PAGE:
Bridging the gap between the classroom and the autonomous learner

Sanja Bozinovic's picture

Sandy Millin works at International House Newcastle where they have implemented Personal Study Programme (PSP) as an alternative to more traditional Self Access Centre and she gave a talk about what their students get out of it.

Sandy's school is a school where foreign students come to learn English. They take different courses which may include one or two PSP hours a day.
The PSP room includes desks, computers with the Internet access and a few good quality webpages for self-study, a drop-down screen, a collection of films and readers. There are also teachers who talk to students and help with the work. 

Students keep a diary – they record what they need or want to learn for every day, what they do and which resources they use. The teacher adds some notes every day. So, the diary can be used as a record of progress, a report to parents, and also helps the student to become more independent.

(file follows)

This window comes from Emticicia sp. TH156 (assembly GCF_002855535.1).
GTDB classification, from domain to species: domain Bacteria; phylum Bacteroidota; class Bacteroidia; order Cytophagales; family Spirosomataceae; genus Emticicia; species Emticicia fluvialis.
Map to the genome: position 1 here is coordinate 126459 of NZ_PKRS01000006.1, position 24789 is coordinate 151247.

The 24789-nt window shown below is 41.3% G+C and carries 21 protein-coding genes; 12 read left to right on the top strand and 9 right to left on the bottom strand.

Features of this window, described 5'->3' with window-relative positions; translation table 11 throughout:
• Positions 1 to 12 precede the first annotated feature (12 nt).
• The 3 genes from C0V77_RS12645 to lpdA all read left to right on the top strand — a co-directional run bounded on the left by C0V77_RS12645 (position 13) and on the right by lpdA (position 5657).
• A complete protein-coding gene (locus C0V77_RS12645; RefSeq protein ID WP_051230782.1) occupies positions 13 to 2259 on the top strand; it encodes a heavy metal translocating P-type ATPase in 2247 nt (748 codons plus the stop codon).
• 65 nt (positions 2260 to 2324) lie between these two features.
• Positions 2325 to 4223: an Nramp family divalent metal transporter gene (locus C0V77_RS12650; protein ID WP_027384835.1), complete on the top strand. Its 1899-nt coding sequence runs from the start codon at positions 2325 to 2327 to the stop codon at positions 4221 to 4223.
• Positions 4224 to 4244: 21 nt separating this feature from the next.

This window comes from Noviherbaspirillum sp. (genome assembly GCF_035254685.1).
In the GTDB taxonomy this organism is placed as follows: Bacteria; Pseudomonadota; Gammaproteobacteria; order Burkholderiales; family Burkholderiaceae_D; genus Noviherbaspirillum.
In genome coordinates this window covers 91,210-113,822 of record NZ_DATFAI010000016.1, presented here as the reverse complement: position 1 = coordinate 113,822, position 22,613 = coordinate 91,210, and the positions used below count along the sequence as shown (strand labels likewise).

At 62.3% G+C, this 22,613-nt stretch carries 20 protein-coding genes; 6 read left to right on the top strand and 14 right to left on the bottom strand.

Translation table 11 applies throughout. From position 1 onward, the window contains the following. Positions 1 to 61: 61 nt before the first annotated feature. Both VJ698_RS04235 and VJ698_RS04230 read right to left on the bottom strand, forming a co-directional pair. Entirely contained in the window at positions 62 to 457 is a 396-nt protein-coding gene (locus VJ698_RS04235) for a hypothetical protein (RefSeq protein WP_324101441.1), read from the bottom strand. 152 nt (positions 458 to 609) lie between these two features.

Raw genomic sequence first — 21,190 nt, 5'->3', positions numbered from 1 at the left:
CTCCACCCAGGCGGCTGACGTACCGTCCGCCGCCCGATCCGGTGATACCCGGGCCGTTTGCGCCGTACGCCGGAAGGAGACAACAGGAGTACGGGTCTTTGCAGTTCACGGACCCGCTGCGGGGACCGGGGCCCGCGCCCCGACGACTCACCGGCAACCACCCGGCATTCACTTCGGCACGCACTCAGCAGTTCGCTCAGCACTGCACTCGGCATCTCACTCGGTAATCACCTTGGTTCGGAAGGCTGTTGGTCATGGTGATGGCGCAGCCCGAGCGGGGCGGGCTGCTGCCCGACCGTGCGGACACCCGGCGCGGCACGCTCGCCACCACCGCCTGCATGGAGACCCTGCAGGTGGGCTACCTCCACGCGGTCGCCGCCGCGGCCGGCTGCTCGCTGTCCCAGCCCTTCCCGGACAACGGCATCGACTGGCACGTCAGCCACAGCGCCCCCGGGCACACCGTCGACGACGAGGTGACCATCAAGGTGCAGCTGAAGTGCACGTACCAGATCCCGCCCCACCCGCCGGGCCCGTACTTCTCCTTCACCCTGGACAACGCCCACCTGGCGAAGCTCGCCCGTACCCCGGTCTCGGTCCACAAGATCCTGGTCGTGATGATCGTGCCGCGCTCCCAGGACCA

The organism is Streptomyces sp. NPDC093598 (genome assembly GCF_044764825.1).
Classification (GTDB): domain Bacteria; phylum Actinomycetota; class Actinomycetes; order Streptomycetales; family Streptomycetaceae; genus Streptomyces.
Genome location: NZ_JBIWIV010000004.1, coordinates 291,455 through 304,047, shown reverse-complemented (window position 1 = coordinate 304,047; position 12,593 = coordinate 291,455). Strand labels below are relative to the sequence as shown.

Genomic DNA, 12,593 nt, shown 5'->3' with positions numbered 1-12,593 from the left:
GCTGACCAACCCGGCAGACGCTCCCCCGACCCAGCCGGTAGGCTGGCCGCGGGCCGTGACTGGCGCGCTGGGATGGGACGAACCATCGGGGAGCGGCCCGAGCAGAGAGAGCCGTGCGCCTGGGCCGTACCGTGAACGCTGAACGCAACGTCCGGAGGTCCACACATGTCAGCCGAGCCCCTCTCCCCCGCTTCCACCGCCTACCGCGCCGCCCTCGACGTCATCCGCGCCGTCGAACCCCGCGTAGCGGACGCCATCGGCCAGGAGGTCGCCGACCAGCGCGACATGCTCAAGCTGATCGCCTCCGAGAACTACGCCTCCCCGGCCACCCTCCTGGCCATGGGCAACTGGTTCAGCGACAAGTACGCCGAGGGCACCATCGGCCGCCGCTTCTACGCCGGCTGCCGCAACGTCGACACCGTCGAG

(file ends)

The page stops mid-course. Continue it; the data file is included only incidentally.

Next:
All students like PSP, but there are challenges in its implementation: it is better suited for higher levels,  sometimes what students need is different from what they want to learn, it is difficult to have task variation, IT literacy and learning styles of students should be considered. 

Sandy explained how they are trying to improve PSP: giving it more structure with weekly planners, short learner training sessions, the communication between class teacher and PSP teacher, etc. 

It was a very informative and well prepared talk and the audience of more than 100 people had a lot of questions.